distro-info provides information about Debian and Ubuntu releases. It can tell you what the current stable, supported, or under development releases are for both Debian and Ubuntu. The command itself is actually a symlink to either
ubuntu-distro-info of course depending on what distribution you are running.
Very commonly the distro-info package will be used in place of hard coding specific releases in automated scripts. I personally use it in order to avoid needing to update what the latest development release name is or to determine what the latest LTS is.
The data used by the command comes from the distro-info-data package. It maintains a CSV file for each Debian and Ubuntu with releases, codenames, and dates. Here is a snip of the Ubuntu file with the latest releases:
version,codename,series,created,release,eol,eol-server ... 14.04 LTS,Trusty Tahr,trusty,2013-10-17,2014-04-17,2019-04-17 14.10,Utopic Unicorn,utopic,2014-04-17,2014-10-23,2015-07-23 15.04,Vivid Vervet,vivid,2014-10-23,2015-04-23,2016-01-23 15.10,Wily Werewolf,wily,2015-04-23,2015-10-22,2016-07-22 16.04 LTS,Xenial Xerus,xenial,2015-10-22,2016-04-21,2021-04-21 16.10,Yakkety Yak,yakkety,2016-04-21,2016-10-13,2017-07-20 17.04,Zesty Zapus,zesty,2016-10-13,2017-04-13,2018-01-25 17.10,Artful Aardvark,artful,2017-04-13,2017-10-19,2018-07-19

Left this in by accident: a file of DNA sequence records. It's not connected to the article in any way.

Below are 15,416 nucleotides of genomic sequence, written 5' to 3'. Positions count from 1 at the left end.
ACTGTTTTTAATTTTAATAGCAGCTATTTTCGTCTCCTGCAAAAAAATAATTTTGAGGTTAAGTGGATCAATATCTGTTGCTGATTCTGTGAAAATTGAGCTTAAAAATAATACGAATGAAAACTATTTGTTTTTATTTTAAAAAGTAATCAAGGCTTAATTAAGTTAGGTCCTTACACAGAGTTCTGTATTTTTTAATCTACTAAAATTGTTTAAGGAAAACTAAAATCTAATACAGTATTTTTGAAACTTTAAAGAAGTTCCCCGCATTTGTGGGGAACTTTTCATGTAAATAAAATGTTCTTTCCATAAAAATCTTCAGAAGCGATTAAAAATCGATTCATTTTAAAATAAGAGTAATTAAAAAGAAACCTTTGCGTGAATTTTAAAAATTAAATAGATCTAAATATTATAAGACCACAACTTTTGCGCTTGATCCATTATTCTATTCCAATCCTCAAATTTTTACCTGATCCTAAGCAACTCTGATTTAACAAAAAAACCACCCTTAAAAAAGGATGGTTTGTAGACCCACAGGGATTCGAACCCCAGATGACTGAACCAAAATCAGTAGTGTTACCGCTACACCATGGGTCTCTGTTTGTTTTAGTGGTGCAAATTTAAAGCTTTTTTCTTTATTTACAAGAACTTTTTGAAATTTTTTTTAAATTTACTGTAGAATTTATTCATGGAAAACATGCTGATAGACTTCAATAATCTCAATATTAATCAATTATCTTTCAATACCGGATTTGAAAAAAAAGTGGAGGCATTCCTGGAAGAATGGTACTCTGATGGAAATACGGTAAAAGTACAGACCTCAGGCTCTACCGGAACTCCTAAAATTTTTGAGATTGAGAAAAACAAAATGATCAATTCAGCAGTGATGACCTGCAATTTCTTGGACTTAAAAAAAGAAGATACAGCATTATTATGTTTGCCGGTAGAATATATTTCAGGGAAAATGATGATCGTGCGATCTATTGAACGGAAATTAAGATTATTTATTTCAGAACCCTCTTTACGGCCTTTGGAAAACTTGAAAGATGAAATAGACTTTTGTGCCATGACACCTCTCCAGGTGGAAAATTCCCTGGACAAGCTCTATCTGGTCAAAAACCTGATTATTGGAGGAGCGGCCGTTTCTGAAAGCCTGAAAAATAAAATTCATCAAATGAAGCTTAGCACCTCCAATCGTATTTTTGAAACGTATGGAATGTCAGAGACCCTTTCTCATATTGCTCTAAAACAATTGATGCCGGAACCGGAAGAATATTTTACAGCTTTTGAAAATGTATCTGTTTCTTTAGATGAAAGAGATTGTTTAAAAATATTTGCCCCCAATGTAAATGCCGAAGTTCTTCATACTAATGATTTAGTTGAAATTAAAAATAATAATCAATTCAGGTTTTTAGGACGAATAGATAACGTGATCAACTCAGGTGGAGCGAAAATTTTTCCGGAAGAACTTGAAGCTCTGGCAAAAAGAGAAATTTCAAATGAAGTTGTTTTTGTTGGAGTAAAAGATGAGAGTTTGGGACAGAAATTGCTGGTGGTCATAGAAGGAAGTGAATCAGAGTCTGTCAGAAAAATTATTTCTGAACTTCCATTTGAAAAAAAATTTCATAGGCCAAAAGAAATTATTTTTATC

No Development Release Link to heading
Last week after the release of Artful Aardvark numerous tests, scripts, and metrics I run started failing. The reason was there was no development release anymore: Artful had become the latest stable release and until the next release is named and set up in the archive there will continue to be no development release.
This is what the error message showed in bash and python:
I am not the only person to run across this brief moment where there is no defined devel release as seen in LP: #1309591. As suggested in that bug, the correct form was not to run with the –devel flag, but instead, run with the –latest flag. Doing so will print the latest development version or in case of outdated distribution data, print the latest stable version.
Unfortunately, the python library does not seem to have the latest method defined and therefore to find the latest release I simply caught the DistroDataOutdated and called stable: